21. 21
    Betty Cracker says:

    The GOP has been successful at the Congressional and state level as others have pointed out, but if they lose another presidential election, they will be forced to reevaluate how they’re operating, including the role Fox and hate radio play in creating the brand. Losing three presidential races in a row would be a big fucking deal, and the loser stink would start to drift over to their other legislative enterprises. There are many, many, many reasons to hope the Republicans lose in 2016, but this is an important one.

  22. 22
    Iowa Old Lady says:

    @BillinGlendaleCA: Who did you say deserved to lose, Christie? Right back at ya.

  23. 23
    NotMax says:

    @Baud

    And poor old Rupert Murdoch barely has two nickels to rub together, huh FOX?

  24. 24
    NotMax says:

    @BillinGlendaleCA

    And poor old Rupert Murdoch barely has two nickels to rub together, huh FOX?

  25. 25
    Baud says:

    @Betty Cracker:

    And it’s why we should be enthusiastic about voting, regardless of who our nominee is.

  26. 26
    Valdivia says:

    @BillinGlendaleCA:

    what an ass. But we knew this about Christie.

  27. 27
    NotMax says:

    In moderation for no discernible reason.

  28. 28
    Sondra says:

    http://www.mahablog.com/

    This is what we get from the NYTimes today – HAS THE DEMOCRATIC PARTY MOVED TOO FAR TO THE LEFT and that will be the headline, the talking point and the meme for this next election cycle.

    This editorial is just kicking off the XXXVII version of how to drag the Dems. to the right so that they end up “in the center” i.e. just slightly left of the least crazy group of rightwing of the Rep. party.

    And it will work just as it has always worked in the past. We are just now coming out of the tail end of this cycle. We have Warren and Sanders as candidate and even Obama has come around on some issues.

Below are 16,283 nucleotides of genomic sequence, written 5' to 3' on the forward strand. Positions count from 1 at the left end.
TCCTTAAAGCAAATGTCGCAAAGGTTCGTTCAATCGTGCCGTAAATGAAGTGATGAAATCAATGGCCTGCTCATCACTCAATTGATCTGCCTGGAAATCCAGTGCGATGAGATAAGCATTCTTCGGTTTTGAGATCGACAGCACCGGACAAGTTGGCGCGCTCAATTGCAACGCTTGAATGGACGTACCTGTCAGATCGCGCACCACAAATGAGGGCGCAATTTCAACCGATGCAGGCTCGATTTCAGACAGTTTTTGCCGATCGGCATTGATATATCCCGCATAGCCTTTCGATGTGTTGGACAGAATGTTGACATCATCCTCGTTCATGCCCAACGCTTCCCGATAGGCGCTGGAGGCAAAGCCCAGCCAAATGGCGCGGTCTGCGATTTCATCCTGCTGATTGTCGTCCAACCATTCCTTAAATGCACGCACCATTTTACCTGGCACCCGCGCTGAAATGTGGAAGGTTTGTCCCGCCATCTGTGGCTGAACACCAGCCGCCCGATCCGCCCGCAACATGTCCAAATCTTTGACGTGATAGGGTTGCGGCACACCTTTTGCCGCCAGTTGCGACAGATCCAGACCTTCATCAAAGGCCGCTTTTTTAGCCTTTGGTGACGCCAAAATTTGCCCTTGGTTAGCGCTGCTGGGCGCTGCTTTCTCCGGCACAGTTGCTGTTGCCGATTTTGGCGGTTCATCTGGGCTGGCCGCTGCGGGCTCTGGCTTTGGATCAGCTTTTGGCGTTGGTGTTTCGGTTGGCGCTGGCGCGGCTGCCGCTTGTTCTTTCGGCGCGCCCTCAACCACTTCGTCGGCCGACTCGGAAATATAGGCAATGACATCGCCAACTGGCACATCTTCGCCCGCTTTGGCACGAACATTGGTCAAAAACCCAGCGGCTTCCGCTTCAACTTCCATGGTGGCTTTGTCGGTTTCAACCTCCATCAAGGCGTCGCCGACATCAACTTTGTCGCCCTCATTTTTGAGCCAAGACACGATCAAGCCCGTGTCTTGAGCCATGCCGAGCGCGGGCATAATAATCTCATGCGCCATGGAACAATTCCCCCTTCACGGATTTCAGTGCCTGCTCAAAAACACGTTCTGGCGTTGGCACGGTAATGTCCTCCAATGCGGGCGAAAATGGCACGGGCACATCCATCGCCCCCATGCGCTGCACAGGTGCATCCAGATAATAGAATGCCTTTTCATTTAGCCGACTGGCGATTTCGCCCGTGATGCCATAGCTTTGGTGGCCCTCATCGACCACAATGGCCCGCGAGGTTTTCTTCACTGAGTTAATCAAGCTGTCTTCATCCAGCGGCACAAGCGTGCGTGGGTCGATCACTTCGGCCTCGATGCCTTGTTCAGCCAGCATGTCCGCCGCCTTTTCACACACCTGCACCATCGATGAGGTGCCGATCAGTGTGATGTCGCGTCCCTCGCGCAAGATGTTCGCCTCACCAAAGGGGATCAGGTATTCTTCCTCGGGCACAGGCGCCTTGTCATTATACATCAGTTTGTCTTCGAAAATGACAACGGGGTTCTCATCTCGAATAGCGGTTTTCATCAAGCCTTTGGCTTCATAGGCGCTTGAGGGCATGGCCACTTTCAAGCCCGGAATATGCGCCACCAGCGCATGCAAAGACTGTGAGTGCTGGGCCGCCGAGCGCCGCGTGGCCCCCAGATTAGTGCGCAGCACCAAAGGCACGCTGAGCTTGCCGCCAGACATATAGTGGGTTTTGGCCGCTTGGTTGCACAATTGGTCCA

The old “Push me Pull me” game is starting.

    Sorry about no link to the Times article – will try to get it for you. But really you’d rather eat glass than read it and weep.

    “Off the Bullshit Scale
    May 27, Obama Administration
    This is possibly the dumbest thing to appear on the NY Times editorial page in some time, which is a real accomplishment considering they run David Brooks twice a week.”

  29. 29
    WereBear says:

    @Betty Cracker: Losing three presidential races in a row would be a big fucking deal, and the loser stink would start to drift over to their other legislative enterprises.

    There has to be a reason someone is upset about Fox.

  30. 30
    ThresherK says:

    From the downstairs thread: Mittster for FIFA?

    Football is the greatest game in the world; it has to be, to have survived FIFA and Sepp Blatter. Putting Romney in there is just asking god to smite it.

  31. 31
    Germy Shoemangler says:

    From The Onion:

    Santorum

    Age: 23 years younger than average supporter

    Birthplace: America he barely recognizes anymore

    Campaign Goals: Keep the rampant liberalism in the Republican party in check

    Economic Platform: More of a social issues guy

    Debate Strategy: Hoping to be permitted to watch from green room

    Hobbies: Searching for intelligently designed life on other planets

    Views On Hardcore Pornography: Included in presidential platform

    Motivation For Running: Kill some time before going to Heaven

    Biggest Controversy: Is presidential candidate

  32. 32
    Germy Shoemangler says:

    @WereBear: Even Fred Dicker, the NYPost writer and guy who inexplicably turns up on my local teevee news to opinionate, says that Pataki knows he has no chance. He’s merely “running” to raise his public profile and add $$ to his private law practice.

  33. 33
    ThresherK says:

    @Iowa Old Lady: What, for not getting the Final Jeopardy! with OJW’s name in it?

    Someone with his track record, and future trials, ought to be grateful. (Yeah, I know, totally not him.) How many sitting governors ever get to be Jeopardy! responses? It’s not like he’ll ever join Gadsden or Seward in the all-time list of popular clues.